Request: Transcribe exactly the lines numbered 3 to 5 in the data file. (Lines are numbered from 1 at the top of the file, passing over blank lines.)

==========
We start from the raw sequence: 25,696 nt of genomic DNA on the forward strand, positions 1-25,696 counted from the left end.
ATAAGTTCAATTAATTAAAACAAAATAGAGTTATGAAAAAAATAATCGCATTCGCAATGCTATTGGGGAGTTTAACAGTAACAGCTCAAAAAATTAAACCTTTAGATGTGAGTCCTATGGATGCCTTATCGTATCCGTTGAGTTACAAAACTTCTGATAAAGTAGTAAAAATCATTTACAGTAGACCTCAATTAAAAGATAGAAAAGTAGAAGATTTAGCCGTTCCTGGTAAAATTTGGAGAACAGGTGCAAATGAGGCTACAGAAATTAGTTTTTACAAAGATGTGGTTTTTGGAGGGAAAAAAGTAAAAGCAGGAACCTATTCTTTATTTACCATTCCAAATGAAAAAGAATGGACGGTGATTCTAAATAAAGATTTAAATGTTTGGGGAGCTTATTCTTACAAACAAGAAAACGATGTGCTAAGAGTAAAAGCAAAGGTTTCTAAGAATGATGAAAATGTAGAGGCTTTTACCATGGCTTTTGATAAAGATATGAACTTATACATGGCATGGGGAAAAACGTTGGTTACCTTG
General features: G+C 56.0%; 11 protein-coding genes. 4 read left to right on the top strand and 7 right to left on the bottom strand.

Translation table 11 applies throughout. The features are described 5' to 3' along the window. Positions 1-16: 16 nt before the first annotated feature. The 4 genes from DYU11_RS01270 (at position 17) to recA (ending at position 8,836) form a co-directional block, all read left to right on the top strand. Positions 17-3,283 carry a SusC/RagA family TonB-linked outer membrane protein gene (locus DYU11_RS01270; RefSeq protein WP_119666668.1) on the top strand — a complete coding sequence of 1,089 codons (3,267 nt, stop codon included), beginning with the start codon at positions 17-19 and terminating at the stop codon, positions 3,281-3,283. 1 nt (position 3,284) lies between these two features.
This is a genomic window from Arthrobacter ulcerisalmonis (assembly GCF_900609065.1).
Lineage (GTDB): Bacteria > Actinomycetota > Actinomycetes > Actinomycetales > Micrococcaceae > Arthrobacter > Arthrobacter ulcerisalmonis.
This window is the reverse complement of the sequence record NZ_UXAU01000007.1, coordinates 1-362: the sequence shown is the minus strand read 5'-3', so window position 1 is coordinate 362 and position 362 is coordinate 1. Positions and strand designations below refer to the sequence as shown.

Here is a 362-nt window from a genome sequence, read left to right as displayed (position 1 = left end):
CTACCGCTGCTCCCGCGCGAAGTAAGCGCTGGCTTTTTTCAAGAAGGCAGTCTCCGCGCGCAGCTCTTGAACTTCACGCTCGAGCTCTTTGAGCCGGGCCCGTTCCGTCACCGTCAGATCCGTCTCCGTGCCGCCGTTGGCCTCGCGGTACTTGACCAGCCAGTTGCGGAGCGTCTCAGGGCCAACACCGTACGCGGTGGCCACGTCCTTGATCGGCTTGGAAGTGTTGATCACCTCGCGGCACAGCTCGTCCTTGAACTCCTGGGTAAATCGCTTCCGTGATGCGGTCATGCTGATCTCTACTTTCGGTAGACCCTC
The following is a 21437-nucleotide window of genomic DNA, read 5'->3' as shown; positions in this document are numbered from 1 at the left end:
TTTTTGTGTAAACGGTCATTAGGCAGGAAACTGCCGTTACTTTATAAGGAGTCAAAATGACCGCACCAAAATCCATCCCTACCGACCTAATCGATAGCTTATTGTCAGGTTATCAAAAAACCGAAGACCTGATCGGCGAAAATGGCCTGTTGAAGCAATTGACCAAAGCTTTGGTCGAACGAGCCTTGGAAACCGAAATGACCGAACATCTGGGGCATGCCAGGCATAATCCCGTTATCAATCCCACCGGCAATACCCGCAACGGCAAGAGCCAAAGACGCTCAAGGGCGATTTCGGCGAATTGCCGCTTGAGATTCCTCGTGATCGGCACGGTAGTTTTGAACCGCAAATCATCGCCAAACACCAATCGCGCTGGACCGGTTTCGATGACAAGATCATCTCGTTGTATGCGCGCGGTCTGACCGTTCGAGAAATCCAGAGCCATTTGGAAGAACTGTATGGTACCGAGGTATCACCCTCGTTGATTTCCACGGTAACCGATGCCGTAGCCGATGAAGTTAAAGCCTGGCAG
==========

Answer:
General features: G+C 56.0%; 11 protein-coding genes. 4 read left to right on the top strand and 7 right to left on the bottom strand.

Translation table 11 applies throughout. The features are described 5' to 3' along the window. Positions 1-16: 16 nt before the first annotated feature. The 4 genes from DYU11_RS01270 (at position 17) to recA (ending at position 8,836) form a co-directional block, all read left to right on the top strand. Positions 17-3,283 carry a SusC/RagA family TonB-linked outer membrane protein gene (locus DYU11_RS01270; RefSeq protein WP_119666668.1) on the top strand — a complete coding sequence of 1,089 codons (3,267 nt, stop codon included), beginning with the start codon at positions 17-19 and terminating at the stop codon, positions 3,281-3,283. 1 nt (position 3,284) lies between these two features.
This is a genomic window from Arthrobacter ulcerisalmonis (assembly GCF_900609065.1).